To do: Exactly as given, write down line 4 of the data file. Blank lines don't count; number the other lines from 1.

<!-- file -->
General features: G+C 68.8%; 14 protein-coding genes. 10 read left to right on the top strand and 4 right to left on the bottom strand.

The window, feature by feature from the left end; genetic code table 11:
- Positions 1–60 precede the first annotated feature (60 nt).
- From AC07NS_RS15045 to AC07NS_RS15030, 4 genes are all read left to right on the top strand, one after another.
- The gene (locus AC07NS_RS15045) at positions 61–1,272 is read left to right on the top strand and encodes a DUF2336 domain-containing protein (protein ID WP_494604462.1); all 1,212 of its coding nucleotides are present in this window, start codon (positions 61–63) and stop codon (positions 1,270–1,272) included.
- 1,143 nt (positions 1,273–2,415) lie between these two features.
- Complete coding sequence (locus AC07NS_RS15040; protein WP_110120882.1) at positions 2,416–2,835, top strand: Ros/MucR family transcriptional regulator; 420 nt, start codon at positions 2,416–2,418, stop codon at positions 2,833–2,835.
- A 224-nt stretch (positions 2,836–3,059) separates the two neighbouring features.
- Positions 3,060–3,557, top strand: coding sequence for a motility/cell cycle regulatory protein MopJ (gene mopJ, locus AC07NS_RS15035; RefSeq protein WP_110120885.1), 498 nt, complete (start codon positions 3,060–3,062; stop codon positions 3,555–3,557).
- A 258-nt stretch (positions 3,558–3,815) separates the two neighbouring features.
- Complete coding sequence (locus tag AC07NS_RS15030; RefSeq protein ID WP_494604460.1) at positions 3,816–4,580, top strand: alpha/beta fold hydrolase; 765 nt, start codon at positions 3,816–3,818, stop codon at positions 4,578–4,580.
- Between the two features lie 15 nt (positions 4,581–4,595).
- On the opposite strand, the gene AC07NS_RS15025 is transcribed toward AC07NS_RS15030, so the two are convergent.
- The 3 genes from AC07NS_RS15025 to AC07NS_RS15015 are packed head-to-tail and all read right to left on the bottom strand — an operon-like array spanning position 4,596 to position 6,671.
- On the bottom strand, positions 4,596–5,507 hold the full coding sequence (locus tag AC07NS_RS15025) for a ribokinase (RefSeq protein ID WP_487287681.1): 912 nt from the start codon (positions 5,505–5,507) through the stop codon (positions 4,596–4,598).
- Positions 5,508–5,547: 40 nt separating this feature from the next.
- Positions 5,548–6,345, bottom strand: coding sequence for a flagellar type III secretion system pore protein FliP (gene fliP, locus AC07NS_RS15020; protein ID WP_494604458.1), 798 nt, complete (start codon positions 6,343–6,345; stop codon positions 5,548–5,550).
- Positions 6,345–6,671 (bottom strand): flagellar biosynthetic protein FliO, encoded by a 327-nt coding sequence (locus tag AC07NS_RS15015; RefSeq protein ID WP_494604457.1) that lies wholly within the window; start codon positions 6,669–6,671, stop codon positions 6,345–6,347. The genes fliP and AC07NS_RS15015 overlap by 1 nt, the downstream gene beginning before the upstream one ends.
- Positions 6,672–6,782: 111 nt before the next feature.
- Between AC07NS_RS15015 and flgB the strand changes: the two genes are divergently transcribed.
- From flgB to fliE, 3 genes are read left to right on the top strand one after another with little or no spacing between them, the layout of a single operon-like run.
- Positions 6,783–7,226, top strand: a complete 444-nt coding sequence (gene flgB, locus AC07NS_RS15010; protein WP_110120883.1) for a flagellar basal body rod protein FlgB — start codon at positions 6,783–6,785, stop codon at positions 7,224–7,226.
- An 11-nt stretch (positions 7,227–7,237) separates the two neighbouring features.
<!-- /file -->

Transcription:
- From AC07NS_RS15045 to AC07NS_RS15030, 4 genes are all read left to right on the top strand, one after another.